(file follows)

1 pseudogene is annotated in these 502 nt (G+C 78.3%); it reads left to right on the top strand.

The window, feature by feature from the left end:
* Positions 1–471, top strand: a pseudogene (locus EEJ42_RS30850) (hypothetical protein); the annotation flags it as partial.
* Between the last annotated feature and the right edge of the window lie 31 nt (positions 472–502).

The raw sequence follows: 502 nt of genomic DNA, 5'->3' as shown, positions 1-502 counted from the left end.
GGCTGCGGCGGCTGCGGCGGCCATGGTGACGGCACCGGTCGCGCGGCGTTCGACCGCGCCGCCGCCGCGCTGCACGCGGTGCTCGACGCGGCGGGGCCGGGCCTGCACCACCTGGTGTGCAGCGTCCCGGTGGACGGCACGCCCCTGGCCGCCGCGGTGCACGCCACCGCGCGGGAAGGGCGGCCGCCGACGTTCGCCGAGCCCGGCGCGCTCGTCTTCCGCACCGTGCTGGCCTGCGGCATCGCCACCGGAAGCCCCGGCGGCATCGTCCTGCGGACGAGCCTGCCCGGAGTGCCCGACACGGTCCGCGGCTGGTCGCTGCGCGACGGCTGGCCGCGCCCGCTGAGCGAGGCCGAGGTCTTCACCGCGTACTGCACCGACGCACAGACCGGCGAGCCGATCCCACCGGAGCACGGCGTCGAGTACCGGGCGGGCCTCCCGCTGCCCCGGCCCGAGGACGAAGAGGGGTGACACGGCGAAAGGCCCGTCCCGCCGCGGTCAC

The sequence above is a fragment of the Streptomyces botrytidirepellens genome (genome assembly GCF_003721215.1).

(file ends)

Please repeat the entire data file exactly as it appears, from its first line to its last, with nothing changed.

1 pseudogene is annotated in these 502 nt (G+C 78.3%); it reads left to right on the top strand.

The window, feature by feature from the left end:
* Positions 1–471, top strand: a pseudogene (locus EEJ42_RS30850) (hypothetical protein); the annotation flags it as partial.
* Between the last annotated feature and the right edge of the window lie 31 nt (positions 472–502).

The raw sequence follows: 502 nt of genomic DNA, 5'->3' as shown, positions 1-502 counted from the left end.
GGCTGCGGCGGCTGCGGCGGCCATGGTGACGGCACCGGTCGCGCGGCGTTCGACCGCGCCGCCGCCGCGCTGCACGCGGTGCTCGACGCGGCGGGGCCGGGCCTGCACCACCTGGTGTGCAGCGTCCCGGTGGACGGCACGCCCCTGGCCGCCGCGGTGCACGCCACCGCGCGGGAAGGGCGGCCGCCGACGTTCGCCGAGCCCGGCGCGCTCGTCTTCCGCACCGTGCTGGCCTGCGGCATCGCCACCGGAAGCCCCGGCGGCATCGTCCTGCGGACGAGCCTGCCCGGAGTGCCCGACACGGTCCGCGGCTGGTCGCTGCGCGACGGCTGGCCGCGCCCGCTGAGCGAGGCCGAGGTCTTCACCGCGTACTGCACCGACGCACAGACCGGCGAGCCGATCCCACCGGAGCACGGCGTCGAGTACCGGGCGGGCCTCCCGCTGCCCCGGCCCGAGGACGAAGAGGGGTGACACGGCGAAAGGCCCGTCCCGCCGCGGTCAC

The sequence above is a fragment of the Streptomyces botrytidirepellens genome (genome assembly GCF_003721215.1).